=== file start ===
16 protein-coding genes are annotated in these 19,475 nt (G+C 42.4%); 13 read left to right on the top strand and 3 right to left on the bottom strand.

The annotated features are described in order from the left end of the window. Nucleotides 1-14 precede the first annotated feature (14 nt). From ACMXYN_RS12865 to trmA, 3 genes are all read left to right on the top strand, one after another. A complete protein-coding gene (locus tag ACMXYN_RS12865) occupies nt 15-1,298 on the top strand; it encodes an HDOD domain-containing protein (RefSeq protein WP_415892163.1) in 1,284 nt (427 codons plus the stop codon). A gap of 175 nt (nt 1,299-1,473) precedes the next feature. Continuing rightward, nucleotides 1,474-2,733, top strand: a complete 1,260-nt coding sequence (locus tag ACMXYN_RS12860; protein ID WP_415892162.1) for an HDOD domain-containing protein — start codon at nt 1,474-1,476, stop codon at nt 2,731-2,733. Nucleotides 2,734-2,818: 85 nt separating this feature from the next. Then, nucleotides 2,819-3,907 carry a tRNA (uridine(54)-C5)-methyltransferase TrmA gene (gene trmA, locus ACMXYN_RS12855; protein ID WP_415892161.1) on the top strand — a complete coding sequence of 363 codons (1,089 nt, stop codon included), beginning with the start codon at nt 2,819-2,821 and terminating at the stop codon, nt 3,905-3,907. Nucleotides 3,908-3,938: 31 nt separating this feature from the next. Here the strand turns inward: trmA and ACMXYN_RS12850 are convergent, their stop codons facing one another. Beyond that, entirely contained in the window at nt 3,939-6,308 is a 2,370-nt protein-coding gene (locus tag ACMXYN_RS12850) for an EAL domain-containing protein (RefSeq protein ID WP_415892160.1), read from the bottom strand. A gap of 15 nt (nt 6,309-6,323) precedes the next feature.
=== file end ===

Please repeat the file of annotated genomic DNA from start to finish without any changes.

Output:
16 protein-coding genes are annotated in these 19,475 nt (G+C 42.4%); 13 read left to right on the top strand and 3 right to left on the bottom strand.

The annotated features are described in order from the left end of the window. Nucleotides 1-14 precede the first annotated feature (14 nt). From ACMXYN_RS12865 to trmA, 3 genes are all read left to right on the top strand, one after another. A complete protein-coding gene (locus tag ACMXYN_RS12865) occupies nt 15-1,298 on the top strand; it encodes an HDOD domain-containing protein (RefSeq protein WP_415892163.1) in 1,284 nt (427 codons plus the stop codon). A gap of 175 nt (nt 1,299-1,473) precedes the next feature. Continuing rightward, nucleotides 1,474-2,733, top strand: a complete 1,260-nt coding sequence (locus tag ACMXYN_RS12860; protein ID WP_415892162.1) for an HDOD domain-containing protein — start codon at nt 1,474-1,476, stop codon at nt 2,731-2,733. Nucleotides 2,734-2,818: 85 nt separating this feature from the next. Then, nucleotides 2,819-3,907 carry a tRNA (uridine(54)-C5)-methyltransferase TrmA gene (gene trmA, locus ACMXYN_RS12855; protein ID WP_415892161.1) on the top strand — a complete coding sequence of 363 codons (1,089 nt, stop codon included), beginning with the start codon at nt 2,819-2,821 and terminating at the stop codon, nt 3,905-3,907. Nucleotides 3,908-3,938: 31 nt separating this feature from the next. Here the strand turns inward: trmA and ACMXYN_RS12850 are convergent, their stop codons facing one another. Beyond that, entirely contained in the window at nt 3,939-6,308 is a 2,370-nt protein-coding gene (locus tag ACMXYN_RS12850) for an EAL domain-containing protein (RefSeq protein ID WP_415892160.1), read from the bottom strand. A gap of 15 nt (nt 6,309-6,323) precedes the next feature.